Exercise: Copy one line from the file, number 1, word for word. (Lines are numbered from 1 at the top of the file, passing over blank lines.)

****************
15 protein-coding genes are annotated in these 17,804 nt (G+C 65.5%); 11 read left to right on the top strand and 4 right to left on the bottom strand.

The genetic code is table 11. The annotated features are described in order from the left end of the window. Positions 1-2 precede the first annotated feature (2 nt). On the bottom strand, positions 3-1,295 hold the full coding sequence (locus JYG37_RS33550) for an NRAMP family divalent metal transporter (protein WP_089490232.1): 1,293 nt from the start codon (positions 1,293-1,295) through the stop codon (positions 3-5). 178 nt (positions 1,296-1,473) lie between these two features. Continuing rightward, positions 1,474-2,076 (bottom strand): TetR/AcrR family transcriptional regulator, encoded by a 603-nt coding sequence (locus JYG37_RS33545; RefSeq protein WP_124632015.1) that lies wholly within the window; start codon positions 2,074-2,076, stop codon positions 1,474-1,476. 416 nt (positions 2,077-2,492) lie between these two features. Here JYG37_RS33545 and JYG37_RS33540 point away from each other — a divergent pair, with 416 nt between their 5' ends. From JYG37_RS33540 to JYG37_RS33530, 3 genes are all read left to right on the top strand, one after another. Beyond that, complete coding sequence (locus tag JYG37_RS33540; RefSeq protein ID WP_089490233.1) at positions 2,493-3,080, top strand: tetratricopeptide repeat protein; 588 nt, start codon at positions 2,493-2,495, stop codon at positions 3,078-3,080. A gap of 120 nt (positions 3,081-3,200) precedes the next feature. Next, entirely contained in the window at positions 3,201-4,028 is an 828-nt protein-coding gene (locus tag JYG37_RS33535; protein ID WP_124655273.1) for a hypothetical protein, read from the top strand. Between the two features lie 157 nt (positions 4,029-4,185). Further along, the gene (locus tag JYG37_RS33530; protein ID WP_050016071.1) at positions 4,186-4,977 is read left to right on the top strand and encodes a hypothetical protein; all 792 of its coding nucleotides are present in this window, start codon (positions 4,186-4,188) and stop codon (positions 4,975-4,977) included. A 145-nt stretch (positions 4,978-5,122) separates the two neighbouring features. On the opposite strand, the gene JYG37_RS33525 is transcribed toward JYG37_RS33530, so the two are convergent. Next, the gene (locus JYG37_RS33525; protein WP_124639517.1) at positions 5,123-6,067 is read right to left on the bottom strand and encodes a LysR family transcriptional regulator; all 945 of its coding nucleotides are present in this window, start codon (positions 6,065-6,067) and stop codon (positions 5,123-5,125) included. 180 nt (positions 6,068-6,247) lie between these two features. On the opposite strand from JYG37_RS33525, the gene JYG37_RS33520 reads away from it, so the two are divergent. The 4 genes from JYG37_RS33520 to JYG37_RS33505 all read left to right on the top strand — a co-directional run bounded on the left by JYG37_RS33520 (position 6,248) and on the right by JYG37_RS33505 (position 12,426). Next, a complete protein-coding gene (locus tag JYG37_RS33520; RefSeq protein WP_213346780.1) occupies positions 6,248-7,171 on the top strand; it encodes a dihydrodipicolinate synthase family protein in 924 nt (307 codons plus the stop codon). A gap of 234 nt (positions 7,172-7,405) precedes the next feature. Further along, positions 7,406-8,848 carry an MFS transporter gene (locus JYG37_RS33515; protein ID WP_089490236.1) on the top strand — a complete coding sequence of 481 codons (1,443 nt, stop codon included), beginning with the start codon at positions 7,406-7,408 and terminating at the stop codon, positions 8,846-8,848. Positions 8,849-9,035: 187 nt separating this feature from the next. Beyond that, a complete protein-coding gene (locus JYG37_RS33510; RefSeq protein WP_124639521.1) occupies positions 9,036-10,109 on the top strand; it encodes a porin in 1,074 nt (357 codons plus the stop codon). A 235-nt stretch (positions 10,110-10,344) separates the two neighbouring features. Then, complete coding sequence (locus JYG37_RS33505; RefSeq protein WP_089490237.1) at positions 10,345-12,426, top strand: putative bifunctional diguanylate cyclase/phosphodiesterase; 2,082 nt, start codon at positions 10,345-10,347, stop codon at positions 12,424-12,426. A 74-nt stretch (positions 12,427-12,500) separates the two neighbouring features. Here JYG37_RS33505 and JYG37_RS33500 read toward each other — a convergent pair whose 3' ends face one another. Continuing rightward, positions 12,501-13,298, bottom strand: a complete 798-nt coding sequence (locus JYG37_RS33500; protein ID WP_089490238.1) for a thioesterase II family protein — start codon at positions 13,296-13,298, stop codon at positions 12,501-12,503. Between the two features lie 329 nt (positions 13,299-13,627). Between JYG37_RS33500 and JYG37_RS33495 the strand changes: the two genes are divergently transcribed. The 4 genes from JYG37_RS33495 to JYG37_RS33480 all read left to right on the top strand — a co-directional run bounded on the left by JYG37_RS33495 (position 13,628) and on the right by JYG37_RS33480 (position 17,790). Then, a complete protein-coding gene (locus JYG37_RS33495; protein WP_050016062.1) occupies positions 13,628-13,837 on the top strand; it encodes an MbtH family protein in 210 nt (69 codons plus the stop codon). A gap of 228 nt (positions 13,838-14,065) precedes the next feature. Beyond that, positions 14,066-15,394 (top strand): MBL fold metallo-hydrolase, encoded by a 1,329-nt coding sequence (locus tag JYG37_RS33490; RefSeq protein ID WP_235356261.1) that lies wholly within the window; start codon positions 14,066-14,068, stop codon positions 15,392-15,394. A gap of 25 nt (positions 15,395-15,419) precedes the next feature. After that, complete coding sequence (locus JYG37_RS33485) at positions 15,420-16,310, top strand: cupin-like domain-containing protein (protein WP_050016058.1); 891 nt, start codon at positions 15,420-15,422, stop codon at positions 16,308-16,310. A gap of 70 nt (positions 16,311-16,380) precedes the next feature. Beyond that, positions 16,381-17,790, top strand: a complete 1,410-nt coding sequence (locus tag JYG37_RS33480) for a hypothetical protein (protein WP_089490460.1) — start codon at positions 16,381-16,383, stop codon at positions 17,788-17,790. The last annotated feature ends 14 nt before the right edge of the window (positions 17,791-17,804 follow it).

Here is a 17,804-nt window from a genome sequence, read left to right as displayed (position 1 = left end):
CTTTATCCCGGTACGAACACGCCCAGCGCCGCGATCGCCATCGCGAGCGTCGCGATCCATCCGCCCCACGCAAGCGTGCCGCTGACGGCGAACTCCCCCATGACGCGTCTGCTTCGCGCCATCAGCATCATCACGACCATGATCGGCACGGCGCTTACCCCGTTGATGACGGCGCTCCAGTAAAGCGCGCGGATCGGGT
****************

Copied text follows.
15 protein-coding genes are annotated in these 17,804 nt (G+C 65.5%); 11 read left to right on the top strand and 4 right to left on the bottom strand.